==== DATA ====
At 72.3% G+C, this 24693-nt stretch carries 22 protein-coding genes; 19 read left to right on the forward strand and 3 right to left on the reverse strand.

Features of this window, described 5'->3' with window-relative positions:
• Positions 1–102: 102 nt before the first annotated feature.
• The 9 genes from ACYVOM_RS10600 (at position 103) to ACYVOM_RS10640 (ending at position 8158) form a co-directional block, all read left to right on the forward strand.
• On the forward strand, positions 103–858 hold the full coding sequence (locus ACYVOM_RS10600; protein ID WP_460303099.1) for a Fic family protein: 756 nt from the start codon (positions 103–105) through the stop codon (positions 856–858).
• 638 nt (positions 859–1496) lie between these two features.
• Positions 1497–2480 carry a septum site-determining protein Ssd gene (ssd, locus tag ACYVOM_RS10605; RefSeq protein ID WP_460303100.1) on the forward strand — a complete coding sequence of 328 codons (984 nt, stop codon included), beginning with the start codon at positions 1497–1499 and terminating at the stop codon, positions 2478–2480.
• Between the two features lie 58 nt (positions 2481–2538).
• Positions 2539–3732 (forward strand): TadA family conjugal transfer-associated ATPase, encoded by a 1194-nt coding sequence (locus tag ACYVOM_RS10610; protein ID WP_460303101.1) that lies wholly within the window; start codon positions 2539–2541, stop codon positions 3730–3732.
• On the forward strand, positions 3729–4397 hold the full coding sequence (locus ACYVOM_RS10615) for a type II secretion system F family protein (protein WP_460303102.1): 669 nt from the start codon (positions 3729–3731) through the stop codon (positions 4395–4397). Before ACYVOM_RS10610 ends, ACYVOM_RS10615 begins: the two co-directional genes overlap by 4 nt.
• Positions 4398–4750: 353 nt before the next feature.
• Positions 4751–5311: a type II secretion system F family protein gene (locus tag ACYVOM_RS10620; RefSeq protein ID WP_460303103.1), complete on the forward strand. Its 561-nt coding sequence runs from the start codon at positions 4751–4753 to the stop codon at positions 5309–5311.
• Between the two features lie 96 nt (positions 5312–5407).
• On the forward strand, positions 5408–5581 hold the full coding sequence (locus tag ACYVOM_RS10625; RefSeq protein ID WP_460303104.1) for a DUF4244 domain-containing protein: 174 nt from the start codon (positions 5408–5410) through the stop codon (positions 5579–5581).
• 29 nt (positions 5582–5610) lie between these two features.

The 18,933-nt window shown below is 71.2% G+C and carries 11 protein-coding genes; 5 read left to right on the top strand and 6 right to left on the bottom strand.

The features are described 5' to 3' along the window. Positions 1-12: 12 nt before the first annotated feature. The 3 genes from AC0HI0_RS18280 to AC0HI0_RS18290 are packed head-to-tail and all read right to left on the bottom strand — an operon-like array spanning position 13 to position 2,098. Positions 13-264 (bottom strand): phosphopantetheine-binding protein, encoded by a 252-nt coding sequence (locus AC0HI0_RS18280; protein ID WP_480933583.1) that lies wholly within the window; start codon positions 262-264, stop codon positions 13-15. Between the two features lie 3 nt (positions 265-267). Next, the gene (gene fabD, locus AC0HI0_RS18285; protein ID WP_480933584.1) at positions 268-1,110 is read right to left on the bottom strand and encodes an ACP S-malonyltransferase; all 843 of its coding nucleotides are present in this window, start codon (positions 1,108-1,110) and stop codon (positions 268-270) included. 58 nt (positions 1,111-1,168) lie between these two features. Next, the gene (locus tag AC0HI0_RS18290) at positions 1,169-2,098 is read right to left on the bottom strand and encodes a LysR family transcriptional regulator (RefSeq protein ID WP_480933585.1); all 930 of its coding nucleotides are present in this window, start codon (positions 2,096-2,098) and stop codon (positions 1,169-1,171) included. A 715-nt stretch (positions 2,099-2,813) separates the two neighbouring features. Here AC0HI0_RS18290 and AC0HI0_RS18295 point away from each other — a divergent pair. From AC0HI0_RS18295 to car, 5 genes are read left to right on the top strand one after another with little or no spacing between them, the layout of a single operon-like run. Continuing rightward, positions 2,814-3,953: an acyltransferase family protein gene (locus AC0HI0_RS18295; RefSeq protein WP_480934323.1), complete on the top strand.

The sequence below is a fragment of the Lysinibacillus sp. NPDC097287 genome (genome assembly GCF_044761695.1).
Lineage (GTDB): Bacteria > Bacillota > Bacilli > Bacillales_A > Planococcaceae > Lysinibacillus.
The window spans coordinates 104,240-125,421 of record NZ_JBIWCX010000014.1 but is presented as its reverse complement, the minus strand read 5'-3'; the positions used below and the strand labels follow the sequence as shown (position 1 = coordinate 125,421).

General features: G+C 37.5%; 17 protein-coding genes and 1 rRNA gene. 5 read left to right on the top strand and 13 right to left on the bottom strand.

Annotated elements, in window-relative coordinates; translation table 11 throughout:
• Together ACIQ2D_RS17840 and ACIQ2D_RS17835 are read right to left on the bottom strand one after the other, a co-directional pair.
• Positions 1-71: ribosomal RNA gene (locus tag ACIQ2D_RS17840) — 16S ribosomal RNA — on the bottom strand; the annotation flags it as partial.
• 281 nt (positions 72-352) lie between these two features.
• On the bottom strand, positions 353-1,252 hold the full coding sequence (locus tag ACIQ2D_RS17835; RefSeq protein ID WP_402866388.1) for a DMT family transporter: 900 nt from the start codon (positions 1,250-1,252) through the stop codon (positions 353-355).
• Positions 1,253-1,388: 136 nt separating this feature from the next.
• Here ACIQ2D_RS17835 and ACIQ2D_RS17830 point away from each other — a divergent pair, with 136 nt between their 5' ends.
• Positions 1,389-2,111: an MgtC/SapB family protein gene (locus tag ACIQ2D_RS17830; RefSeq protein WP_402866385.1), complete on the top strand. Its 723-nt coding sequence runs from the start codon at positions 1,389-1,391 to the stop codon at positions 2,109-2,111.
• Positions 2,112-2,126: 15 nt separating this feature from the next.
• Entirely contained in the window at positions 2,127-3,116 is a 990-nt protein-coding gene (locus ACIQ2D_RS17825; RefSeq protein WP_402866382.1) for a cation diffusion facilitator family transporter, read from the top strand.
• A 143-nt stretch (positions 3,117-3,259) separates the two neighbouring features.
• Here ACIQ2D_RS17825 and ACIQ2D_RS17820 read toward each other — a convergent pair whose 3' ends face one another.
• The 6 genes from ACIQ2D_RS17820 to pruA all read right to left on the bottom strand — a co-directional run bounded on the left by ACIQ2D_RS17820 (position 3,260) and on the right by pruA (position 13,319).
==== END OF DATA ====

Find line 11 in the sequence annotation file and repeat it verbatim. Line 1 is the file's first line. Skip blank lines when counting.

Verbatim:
• Positions 4398–4750: 353 nt before the next feature.